In helfman

By Rabbi Jordan Helfman.

We establish a foundation by celebrating Shabbat as a family. The groundwork is laid as we gather around the table at Pesach. The underpinnings come as we build or visit Sukkot with our family. This is how we build a Jewish identity – through living Judaism as a family.

If we are concerned about the Jewishness of the next generation, we need to internalize [that what happens in our homes is paramount in preserving Jewish identity]… The task of forging our children’s Jewish identities cannot simply be delegated to others – teachers, youth workers, etc. – but must be a central preoccupation of parents, and possibly grandparents, as well. – Jonathan Boyd

Celebrating Shabbat at Home

Celebrating Shabbat at Home

Recent reviews of Jewish population studies in the UK and the US make this clear; Jewish identity and future Jewish practice are only slightly influenced by religious school and day school. The routines set in the home are most influential on our children.

Let us know how we can best support your Jewish home. If you are looking for adult Hebrew classes or a few new rituals to share with your family on Shabbat, Pesach or another Holy Day, please let us know. In addition to offering classes for adults to model the art of chanting Torah for their children, sometimes starting with basic Hebrew, we also have opportunities for parents to model living a life dedicated to tzedakah, including hands-on family activities. The various holy days at home pamphlets pictured around this page are available for you to use at home to add meaning to your home ceremonies. If one of you is not Jewish, but is looking for more learning to bolster your Jewish parenting, we are happy to provide that learning. If you can think of any other way we can support you, or feel like you need a conversation about ways of strengthening your Jewish home, please be in touch.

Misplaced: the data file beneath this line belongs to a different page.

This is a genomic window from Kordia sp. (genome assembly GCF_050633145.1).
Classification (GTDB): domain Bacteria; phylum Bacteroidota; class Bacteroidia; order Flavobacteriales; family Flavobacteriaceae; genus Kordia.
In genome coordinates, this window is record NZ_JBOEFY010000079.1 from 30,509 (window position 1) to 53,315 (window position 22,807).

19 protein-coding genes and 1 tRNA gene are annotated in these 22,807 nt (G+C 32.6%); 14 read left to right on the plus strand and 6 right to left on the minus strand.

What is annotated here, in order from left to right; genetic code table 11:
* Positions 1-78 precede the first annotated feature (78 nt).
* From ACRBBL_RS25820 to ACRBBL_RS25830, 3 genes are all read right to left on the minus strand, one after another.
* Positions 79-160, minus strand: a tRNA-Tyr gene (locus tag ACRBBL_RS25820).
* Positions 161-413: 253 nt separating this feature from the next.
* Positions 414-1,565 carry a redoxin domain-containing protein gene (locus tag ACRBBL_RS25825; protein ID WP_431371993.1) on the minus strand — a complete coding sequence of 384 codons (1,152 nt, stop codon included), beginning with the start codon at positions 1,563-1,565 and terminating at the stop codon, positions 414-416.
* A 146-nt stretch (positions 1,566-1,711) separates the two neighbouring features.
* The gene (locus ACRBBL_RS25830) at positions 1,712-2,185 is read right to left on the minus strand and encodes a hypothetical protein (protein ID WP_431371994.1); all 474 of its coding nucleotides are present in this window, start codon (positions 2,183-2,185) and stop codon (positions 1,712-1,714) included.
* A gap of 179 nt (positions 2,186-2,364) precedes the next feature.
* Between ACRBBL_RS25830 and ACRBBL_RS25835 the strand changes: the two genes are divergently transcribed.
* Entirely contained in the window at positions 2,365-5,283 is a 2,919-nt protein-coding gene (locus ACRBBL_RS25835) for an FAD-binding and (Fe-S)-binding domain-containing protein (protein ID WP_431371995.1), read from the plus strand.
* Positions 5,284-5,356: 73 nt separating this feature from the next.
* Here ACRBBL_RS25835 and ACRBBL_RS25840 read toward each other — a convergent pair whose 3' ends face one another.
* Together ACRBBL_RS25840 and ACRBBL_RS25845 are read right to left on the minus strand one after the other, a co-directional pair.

The research also pointed to ways that religious school and day schools can be most effective, in partnership with the home.

  1. More IS more.
  2. There are some programs that these studies highlight that we, the professional staff and the youth education committee, can learn from. Some of the learnings are that the programming must feel immersive, have a strong peer group, and involve long-term commitment.
  3. Most importantly, we need you to make these programs a mandatory part of your home expectations for children of all ages – from tot to young professional to the parents of your grandchildren.
Chanukah: A festival of Jewish Values

Chanukah: A festival of Jewish Values

Too often it is in the key developmental years of our children’s lives when parents make Jewish programming optional. Jewish involvement in high school youth group, in university and as a young professional are formative and need to be required. If you would like me to reach out to your children, I need their e-mail addresses. Please send them to [email protected], even if you think we already have them.

…Studies make evident that the most effective initiatives share three critical features. (1) They create social networks that enhance interactions among Jews centering on matters of Jewish interest. (2) They target individuals in the same stages of life, enabling them to heighten their involvement in Jewish life along with their peers. And (3) they communicate Jewish content by exposing learners to sacred texts and the cultural heritage of the Jewish people. – Jack Wertheimer and Steven M. Cohen

By modeling Jewish life, whatever that means for you, and living that Jewish life in community, you strengthen Judaism and all that it stands for: Israel, Study, and Acts of Loving Kindness. We look forward to doing what we can to supporting you and your family on this journey.

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  • Robin
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    Brilliant title!!!

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